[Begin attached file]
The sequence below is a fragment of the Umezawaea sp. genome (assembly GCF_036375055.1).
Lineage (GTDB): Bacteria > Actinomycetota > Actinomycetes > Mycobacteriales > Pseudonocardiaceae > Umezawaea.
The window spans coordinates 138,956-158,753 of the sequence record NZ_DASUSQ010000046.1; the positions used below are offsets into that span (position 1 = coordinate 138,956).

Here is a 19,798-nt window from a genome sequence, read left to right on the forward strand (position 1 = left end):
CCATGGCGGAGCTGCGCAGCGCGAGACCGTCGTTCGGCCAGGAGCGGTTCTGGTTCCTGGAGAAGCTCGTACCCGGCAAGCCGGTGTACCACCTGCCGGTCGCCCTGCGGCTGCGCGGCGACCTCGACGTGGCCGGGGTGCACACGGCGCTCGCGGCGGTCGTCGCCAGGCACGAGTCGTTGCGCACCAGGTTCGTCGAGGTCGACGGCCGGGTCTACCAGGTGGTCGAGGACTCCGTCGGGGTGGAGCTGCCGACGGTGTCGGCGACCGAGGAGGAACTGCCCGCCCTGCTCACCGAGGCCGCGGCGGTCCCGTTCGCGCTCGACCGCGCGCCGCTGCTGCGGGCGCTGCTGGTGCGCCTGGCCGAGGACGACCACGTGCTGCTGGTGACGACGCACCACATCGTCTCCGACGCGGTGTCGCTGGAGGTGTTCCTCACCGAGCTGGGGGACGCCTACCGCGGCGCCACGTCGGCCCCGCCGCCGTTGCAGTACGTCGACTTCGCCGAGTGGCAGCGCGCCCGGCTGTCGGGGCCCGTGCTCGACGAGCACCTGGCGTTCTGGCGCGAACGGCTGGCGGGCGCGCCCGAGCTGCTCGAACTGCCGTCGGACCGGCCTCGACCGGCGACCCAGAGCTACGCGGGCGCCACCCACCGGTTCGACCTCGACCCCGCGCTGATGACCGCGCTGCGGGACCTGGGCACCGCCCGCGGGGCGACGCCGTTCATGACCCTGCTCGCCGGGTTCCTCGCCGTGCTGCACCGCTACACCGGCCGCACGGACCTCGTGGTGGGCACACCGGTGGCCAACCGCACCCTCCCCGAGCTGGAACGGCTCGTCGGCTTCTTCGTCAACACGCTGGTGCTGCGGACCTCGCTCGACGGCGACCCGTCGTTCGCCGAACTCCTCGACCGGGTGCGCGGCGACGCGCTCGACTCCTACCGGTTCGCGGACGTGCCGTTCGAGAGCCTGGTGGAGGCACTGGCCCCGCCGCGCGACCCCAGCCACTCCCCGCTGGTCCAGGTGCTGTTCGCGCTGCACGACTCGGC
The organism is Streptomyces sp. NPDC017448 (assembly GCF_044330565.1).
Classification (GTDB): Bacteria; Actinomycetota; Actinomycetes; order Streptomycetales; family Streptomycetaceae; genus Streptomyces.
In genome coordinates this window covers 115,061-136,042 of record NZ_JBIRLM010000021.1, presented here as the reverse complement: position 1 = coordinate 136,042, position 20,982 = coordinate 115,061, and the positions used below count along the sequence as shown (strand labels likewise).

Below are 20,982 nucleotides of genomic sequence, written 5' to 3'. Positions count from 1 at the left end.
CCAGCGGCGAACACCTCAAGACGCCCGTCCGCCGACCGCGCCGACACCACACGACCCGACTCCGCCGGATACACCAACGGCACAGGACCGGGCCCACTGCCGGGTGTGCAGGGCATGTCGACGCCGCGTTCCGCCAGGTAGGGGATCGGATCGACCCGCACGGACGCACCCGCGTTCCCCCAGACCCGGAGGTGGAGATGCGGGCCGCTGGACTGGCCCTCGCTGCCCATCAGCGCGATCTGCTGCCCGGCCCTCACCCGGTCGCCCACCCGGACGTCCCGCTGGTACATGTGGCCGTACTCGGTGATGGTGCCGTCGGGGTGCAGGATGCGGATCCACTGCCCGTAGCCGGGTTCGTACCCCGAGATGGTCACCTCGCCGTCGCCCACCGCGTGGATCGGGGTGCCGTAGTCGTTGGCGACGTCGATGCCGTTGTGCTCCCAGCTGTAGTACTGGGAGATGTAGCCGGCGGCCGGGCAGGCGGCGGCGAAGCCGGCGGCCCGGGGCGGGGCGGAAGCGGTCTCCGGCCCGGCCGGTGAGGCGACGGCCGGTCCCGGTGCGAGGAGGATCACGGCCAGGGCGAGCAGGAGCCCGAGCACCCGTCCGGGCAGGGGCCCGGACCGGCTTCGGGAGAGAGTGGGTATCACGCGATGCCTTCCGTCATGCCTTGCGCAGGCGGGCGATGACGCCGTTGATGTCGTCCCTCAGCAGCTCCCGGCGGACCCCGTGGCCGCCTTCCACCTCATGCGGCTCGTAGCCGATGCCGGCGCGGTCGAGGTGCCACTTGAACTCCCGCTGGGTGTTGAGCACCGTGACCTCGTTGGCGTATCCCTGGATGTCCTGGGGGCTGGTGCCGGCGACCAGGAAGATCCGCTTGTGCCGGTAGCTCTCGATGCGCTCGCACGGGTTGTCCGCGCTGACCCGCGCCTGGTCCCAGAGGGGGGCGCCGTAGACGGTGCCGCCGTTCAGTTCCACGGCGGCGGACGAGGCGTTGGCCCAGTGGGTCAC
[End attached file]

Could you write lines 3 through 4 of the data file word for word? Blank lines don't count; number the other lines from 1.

The window spans coordinates 138,956-158,753 of the sequence record NZ_DASUSQ010000046.1; the positions used below are offsets into that span (position 1 = coordinate 138,956).

Here is a 19,798-nt window from a genome sequence, read left to right on the forward strand (position 1 = left end):